The mid-1970s. Somewhere in North London. A glass-backed squash court viewed from behind the back wall. The glass is streaked with the dried perspiration of sweaty palms. The front and side walls are pocked with the dark impact marks of squash balls and rackets. Chunks of plaster are missing from both side walls where desperate attempts have been made to dig out good-length balls from the back corners. An empty water bottle lies in the front left-hand corner of the court. Above the front right hand corner of the court, a fluorescent tube is flickering, trying to light.
Off-stage, there is the sound of a door opening, its hinges squeaking. The door bangs shut. Footsteps and voices are heard, echoing as their owners walk along a corridor. Two characters enter from stage right; MICK, a dark-haired young man wearing a black leather jacket and track-suit bottoms and carrying a holdall, and DAVIES, an older man, balding, bearded and tramp-like in appearance, wearing a moth-eaten greatcoat and a scarf.
Both are carrying squash rackets.
DAVIES fiddles with the door-catch and curses. He pushes the door open and steps onto the court.
Bloody light. I’ve been meaning to get a new tube.
MICK puts down his bag, unzips it and rummages around inside.
I’ve got a new double yellow in here somewhere.
DAVIES wanders around the court bending down to pick up pieces of fluff and items of litter.
It’s like a bloody pig-sty in here. Some people have got no manners.
MICK props his racket against the back wall and begins a series of stretching exercises.
DAVIES watches him, then looks down at the floor.
Is that blood? That’ll take me ages to get out, that will. You’d think people would have some consideration.
He scuffs at the floor repeatedly with the sole of his right plimsoll.
You could pick something up from that, if you weren’t careful.
I’ll need some bleach.
MICK picks up his racket and steps onto the court.
Bit cold in here, isn’t it? Can’t we have the heaters on?
DAVIES: I can’t be long, mind. I’ve got to go to Sidcup later and get me papers.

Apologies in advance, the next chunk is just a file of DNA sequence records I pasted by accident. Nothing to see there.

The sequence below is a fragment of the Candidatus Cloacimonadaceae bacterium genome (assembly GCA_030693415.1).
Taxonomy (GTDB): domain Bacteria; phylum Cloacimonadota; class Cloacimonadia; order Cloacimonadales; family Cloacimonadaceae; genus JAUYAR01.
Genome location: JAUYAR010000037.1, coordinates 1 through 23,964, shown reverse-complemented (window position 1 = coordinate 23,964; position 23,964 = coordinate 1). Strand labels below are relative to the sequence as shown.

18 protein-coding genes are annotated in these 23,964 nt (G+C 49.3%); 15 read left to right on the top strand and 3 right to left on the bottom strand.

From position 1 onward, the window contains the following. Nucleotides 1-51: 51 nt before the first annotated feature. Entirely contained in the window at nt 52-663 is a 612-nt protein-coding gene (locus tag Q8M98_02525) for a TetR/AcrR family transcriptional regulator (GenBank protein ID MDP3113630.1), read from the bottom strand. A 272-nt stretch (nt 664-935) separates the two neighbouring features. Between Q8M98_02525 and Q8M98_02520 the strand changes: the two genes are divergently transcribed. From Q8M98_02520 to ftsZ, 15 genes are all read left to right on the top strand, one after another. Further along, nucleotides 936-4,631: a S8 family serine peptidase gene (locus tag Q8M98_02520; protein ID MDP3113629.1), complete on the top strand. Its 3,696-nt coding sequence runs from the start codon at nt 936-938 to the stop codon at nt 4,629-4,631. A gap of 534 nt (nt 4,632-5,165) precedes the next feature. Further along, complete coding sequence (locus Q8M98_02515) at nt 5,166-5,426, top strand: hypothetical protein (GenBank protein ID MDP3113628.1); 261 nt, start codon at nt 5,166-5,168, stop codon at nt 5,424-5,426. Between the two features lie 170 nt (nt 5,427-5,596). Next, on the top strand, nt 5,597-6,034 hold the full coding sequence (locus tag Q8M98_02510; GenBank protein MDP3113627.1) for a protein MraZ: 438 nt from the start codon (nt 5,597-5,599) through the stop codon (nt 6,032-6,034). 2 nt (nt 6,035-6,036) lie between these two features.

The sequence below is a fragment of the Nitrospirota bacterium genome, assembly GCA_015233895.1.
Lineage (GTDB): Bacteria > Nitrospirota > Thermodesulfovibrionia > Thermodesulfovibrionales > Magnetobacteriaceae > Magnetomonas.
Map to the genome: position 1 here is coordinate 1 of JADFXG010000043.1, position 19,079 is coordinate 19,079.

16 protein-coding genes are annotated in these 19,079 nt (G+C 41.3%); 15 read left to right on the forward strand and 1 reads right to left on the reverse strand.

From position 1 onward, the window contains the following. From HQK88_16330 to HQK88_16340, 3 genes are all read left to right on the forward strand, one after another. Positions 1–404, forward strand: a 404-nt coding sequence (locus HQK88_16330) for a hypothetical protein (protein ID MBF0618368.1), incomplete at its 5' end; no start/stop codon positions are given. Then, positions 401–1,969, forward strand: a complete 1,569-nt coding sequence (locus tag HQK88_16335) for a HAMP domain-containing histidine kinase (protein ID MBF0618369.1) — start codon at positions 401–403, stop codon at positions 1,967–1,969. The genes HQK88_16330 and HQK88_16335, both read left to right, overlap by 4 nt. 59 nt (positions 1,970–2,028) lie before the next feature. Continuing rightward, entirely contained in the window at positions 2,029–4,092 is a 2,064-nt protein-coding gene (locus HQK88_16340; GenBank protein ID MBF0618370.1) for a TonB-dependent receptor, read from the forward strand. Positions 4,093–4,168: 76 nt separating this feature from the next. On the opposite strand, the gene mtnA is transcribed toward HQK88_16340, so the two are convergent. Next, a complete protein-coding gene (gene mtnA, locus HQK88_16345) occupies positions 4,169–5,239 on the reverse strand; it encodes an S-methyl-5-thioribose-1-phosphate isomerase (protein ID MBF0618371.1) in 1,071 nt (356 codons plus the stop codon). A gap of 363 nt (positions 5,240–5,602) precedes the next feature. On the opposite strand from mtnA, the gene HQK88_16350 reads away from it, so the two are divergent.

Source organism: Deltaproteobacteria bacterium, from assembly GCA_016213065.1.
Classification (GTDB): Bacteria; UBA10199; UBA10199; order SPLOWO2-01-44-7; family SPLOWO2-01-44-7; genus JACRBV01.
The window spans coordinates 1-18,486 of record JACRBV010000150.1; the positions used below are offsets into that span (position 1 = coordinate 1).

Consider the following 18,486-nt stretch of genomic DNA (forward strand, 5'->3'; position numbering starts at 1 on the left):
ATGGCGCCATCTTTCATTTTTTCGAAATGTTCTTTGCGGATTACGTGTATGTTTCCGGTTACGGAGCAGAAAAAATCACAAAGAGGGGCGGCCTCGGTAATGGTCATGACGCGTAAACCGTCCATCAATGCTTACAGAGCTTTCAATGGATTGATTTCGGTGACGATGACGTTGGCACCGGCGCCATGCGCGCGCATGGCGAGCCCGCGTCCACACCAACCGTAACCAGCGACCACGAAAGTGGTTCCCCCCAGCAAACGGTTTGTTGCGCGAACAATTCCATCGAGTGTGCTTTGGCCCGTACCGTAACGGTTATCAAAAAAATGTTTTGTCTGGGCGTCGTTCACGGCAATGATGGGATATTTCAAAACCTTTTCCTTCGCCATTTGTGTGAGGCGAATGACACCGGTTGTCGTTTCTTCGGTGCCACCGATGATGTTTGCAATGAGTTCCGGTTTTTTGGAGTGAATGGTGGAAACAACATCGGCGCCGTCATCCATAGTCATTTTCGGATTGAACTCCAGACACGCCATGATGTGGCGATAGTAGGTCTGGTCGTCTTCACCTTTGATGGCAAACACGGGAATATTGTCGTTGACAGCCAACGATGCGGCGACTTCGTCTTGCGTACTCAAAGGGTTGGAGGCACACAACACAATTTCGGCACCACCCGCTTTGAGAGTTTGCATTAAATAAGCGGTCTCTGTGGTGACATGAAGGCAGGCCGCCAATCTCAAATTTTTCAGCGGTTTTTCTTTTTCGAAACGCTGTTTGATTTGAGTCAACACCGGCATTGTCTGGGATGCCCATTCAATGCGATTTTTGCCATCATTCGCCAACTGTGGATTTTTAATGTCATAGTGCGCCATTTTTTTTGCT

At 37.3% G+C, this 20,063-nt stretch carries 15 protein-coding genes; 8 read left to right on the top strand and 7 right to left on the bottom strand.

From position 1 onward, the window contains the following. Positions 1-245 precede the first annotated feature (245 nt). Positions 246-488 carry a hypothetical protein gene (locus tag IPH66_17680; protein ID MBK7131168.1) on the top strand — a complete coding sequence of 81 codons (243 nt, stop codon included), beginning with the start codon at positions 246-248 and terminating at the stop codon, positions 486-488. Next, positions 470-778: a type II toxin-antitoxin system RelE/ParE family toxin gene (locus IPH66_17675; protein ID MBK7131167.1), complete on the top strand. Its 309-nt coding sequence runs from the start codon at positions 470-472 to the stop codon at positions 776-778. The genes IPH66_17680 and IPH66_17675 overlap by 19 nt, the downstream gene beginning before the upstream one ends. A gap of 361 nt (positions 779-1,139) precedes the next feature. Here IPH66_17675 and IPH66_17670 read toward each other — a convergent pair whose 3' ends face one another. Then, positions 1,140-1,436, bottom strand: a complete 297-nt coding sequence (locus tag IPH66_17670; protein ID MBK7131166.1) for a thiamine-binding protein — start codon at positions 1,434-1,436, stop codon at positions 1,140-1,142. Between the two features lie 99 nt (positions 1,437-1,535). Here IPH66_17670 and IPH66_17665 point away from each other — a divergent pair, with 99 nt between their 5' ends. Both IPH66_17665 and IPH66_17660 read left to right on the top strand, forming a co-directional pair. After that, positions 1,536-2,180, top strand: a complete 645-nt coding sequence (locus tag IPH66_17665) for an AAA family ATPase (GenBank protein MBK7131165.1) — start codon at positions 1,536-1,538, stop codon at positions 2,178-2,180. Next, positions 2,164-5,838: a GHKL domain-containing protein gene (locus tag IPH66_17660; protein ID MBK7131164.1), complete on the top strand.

MICK: You’re not going anywhere…
He pushes the door shut and starts to warm up the ball, hitting it back to himself repeatedly along the left side wall on his back-hand.
DAVIES: They’ve never been any good.
MICK stops hitting and catches the ball.
DAVIES: The heaters. Old as the hills, see. Can’t get the parts.
MICK drives the ball hard at the front wall on his fore-hand. It flies past DAVIES who ducks out of the way.
How long did you say you’ve been looking after this place?
DAVIES retrieves the ball from the back right-hand corner.
I don’t know…about three years.
MICK: Made a few quid out of it, have you?
DAVIES, still wearing his greatcoat and scarf, turns and starts to drive the ball up and down the right side wall on his fore-hand.
MICK (shouting) I said, made a few quid out of it, have you?
DAVIES glances at MICK then continues warming up the ball.
MICK walks over to DAVIES and shoves him, mid-stroke, towards the right-hand wall.
DAVIES stumbles, hits the ball into the tin and falls to the floor.
No need for that. I heard. They let me live here, don’t they. Got a couple of rooms out the back. Near the boiler-room.
MICK stares at him, then retrieves the ball and resumes knocking up along the left side wall.
How long you been playing, then?
DAVIES gets up from the floor slowly and walks over to the right side service box.
I was in the army. Aldershot.
MICK: Oh yeah? That where you got the coat, is it?
He laughs, sarcastically, and hits the ball cross-court towards DAVIES.
DAVIES hits it onto the front wall, volleys it back to himself twice, then returns it cross-court towards MICK.
Never heard of it before I went in.
The warm-up continues, both men hitting the ball to each other, then to themselves, practising their shots.